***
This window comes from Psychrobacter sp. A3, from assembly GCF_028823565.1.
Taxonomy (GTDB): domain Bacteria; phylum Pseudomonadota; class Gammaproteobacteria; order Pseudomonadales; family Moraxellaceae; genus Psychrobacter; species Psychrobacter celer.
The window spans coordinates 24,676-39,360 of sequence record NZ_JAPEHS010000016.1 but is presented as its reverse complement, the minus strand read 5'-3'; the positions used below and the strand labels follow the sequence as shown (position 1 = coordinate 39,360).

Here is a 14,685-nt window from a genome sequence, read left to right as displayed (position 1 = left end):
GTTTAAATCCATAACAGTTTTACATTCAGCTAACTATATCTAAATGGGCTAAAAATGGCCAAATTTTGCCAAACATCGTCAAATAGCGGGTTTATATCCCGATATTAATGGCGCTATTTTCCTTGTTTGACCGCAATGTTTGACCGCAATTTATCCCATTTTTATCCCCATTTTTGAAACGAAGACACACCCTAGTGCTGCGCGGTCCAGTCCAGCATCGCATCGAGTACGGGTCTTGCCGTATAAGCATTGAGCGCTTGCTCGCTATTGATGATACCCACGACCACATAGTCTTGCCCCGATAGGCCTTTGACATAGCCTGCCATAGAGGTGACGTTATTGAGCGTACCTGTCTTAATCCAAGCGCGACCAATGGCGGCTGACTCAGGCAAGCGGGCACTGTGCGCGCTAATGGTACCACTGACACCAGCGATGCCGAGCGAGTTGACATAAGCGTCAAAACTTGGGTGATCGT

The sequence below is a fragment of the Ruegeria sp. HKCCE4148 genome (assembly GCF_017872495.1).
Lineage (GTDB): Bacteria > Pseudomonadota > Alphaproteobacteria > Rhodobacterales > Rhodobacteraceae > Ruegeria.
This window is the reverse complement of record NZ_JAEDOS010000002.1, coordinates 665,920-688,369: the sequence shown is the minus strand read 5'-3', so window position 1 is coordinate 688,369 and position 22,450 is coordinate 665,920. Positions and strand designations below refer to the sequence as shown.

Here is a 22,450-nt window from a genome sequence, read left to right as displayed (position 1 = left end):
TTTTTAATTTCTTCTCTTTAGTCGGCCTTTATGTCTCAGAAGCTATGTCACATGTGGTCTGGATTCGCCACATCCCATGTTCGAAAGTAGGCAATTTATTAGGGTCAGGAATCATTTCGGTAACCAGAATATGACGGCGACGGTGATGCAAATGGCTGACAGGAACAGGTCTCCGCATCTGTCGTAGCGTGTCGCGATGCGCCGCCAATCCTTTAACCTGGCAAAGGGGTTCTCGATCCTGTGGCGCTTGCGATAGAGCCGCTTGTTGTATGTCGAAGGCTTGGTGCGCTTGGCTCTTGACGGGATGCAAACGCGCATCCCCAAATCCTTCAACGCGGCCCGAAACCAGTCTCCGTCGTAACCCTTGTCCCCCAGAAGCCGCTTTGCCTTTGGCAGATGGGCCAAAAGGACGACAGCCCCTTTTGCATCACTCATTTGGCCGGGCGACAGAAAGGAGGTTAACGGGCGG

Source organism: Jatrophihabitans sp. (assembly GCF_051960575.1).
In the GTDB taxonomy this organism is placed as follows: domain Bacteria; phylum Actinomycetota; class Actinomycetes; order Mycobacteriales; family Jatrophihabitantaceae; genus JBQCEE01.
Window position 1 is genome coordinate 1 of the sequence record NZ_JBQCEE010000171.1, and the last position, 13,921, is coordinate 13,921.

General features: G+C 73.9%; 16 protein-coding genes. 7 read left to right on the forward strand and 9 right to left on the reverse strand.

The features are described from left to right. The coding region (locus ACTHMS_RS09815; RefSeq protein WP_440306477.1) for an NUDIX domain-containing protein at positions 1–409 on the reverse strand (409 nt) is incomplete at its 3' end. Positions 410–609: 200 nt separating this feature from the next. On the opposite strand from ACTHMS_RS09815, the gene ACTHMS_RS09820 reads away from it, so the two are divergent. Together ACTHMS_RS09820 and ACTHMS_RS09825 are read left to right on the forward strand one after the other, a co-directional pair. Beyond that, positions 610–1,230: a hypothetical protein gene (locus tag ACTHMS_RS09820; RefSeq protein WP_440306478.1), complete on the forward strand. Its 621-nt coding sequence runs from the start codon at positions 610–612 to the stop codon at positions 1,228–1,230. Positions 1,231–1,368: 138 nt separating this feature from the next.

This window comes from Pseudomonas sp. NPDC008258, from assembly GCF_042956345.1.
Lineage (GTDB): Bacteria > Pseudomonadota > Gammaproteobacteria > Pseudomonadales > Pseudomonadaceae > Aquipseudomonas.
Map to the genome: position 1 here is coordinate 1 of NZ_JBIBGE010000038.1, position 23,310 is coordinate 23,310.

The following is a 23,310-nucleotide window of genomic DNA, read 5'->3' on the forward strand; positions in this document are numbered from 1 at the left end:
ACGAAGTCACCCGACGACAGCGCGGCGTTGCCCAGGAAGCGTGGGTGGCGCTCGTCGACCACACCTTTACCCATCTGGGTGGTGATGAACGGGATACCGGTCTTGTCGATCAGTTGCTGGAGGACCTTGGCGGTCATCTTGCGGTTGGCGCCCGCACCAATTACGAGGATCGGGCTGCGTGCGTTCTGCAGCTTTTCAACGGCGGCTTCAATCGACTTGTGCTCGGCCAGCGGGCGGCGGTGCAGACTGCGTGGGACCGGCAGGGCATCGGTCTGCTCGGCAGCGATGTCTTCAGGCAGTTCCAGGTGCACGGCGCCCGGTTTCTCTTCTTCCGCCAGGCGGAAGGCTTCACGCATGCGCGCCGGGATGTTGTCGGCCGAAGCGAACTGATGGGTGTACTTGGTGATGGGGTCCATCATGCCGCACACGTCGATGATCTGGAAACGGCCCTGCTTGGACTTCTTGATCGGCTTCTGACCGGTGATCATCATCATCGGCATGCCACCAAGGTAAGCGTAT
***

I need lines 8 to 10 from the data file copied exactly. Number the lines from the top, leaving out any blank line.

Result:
This window is the reverse complement of record NZ_JAEDOS010000002.1, coordinates 665,920-688,369: the sequence shown is the minus strand read 5'-3', so window position 1 is coordinate 688,369 and position 22,450 is coordinate 665,920. Positions and strand designations below refer to the sequence as shown.

Here is a 22,450-nt window from a genome sequence, read left to right as displayed (position 1 = left end):
TTTTTAATTTCTTCTCTTTAGTCGGCCTTTATGTCTCAGAAGCTATGTCACATGTGGTCTGGATTCGCCACATCCCATGTTCGAAAGTAGGCAATTTATTAGGGTCAGGAATCATTTCGGTAACCAGAATATGACGGCGACGGTGATGCAAATGGCTGACAGGAACAGGTCTCCGCATCTGTCGTAGCGTGTCGCGATGCGCCGCCAATCCTTTAACCTGGCAAAGGGGTTCTCGATCCTGTGGCGCTTGCGATAGAGCCGCTTGTTGTATGTCGAAGGCTTGGTGCGCTTGGCTCTTGACGGGATGCAAACGCGCATCCCCAAATCCTTCAACGCGGCCCGAAACCAGTCTCCGTCGTAACCCTTGTCCCCCAGAAGCCGCTTTGCCTTTGGCAGATGGGCCAAAAGGACGACAGCCCCTTTTGCATCACTCATTTGGCCGGGCGACAGAAAGGAGGTTAACGGGCGG